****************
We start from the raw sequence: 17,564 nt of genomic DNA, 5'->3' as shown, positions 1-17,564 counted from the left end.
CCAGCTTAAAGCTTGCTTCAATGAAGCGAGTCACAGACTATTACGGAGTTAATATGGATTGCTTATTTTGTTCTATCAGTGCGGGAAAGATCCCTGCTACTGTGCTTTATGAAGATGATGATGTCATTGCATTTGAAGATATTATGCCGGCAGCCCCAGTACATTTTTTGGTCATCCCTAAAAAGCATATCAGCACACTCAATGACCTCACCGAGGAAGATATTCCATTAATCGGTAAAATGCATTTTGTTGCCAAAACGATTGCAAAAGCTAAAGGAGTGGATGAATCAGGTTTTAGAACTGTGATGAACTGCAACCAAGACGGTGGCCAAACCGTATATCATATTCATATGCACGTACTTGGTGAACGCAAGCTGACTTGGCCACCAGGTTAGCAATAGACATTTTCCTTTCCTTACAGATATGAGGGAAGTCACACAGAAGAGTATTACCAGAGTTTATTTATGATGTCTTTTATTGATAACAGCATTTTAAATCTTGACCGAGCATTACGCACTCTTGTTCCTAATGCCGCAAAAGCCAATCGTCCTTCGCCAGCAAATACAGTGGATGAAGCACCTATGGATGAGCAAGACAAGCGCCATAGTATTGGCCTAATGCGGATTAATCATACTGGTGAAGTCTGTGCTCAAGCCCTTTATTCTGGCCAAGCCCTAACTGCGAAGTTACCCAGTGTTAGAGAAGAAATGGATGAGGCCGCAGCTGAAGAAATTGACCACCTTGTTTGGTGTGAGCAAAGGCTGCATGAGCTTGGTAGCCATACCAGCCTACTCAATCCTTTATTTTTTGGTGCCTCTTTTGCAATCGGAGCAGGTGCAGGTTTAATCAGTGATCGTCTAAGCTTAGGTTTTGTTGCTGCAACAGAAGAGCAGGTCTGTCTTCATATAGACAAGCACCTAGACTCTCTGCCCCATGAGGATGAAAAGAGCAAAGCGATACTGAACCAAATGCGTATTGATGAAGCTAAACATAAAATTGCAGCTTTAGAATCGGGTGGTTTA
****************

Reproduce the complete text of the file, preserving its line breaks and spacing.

We start from the raw sequence: 17,564 nt of genomic DNA, 5'->3' as shown, positions 1-17,564 counted from the left end.
CCAGCTTAAAGCTTGCTTCAATGAAGCGAGTCACAGACTATTACGGAGTTAATATGGATTGCTTATTTTGTTCTATCAGTGCGGGAAAGATCCCTGCTACTGTGCTTTATGAAGATGATGATGTCATTGCATTTGAAGATATTATGCCGGCAGCCCCAGTACATTTTTTGGTCATCCCTAAAAAGCATATCAGCACACTCAATGACCTCACCGAGGAAGATATTCCATTAATCGGTAAAATGCATTTTGTTGCCAAAACGATTGCAAAAGCTAAAGGAGTGGATGAATCAGGTTTTAGAACTGTGATGAACTGCAACCAAGACGGTGGCCAAACCGTATATCATATTCATATGCACGTACTTGGTGAACGCAAGCTGACTTGGCCACCAGGTTAGCAATAGACATTTTCCTTTCCTTACAGATATGAGGGAAGTCACACAGAAGAGTATTACCAGAGTTTATTTATGATGTCTTTTATTGATAACAGCATTTTAAATCTTGACCGAGCATTACGCACTCTTGTTCCTAATGCCGCAAAAGCCAATCGTCCTTCGCCAGCAAATACAGTGGATGAAGCACCTATGGATGAGCAAGACAAGCGCCATAGTATTGGCCTAATGCGGATTAATCATACTGGTGAAGTCTGTGCTCAAGCCCTTTATTCTGGCCAAGCCCTAACTGCGAAGTTACCCAGTGTTAGAGAAGAAATGGATGAGGCCGCAGCTGAAGAAATTGACCACCTTGTTTGGTGTGAGCAAAGGCTGCATGAGCTTGGTAGCCATACCAGCCTACTCAATCCTTTATTTTTTGGTGCCTCTTTTGCAATCGGAGCAGGTGCAGGTTTAATCAGTGATCGTCTAAGCTTAGGTTTTGTTGCTGCAACAGAAGAGCAGGTCTGTCTTCATATAGACAAGCACCTAGACTCTCTGCCCCATGAGGATGAAAAGAGCAAAGCGATACTGAACCAAATGCGTATTGATGAAGCTAAACATAAAATTGCAGCTTTAGAATCGGGTGGTTTA